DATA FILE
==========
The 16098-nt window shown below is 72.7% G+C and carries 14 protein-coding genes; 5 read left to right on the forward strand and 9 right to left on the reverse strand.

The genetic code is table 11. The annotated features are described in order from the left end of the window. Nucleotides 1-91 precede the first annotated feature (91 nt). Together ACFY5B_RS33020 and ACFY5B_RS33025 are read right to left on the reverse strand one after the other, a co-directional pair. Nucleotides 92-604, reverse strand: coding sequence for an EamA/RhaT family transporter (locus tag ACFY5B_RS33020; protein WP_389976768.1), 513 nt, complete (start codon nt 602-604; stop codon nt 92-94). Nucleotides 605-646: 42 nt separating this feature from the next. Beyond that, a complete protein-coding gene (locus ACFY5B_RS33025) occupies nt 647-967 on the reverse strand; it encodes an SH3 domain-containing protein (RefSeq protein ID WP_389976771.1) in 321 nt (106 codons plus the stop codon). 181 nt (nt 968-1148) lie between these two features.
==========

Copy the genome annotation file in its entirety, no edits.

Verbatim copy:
The 16098-nt window shown below is 72.7% G+C and carries 14 protein-coding genes; 5 read left to right on the forward strand and 9 right to left on the reverse strand.

The genetic code is table 11. The annotated features are described in order from the left end of the window. Nucleotides 1-91 precede the first annotated feature (91 nt). Together ACFY5B_RS33020 and ACFY5B_RS33025 are read right to left on the reverse strand one after the other, a co-directional pair. Nucleotides 92-604, reverse strand: coding sequence for an EamA/RhaT family transporter (locus tag ACFY5B_RS33020; protein WP_389976768.1), 513 nt, complete (start codon nt 602-604; stop codon nt 92-94). Nucleotides 605-646: 42 nt separating this feature from the next. Beyond that, a complete protein-coding gene (locus ACFY5B_RS33025) occupies nt 647-967 on the reverse strand; it encodes an SH3 domain-containing protein (RefSeq protein ID WP_389976771.1) in 321 nt (106 codons plus the stop codon). 181 nt (nt 968-1148) lie between these two features.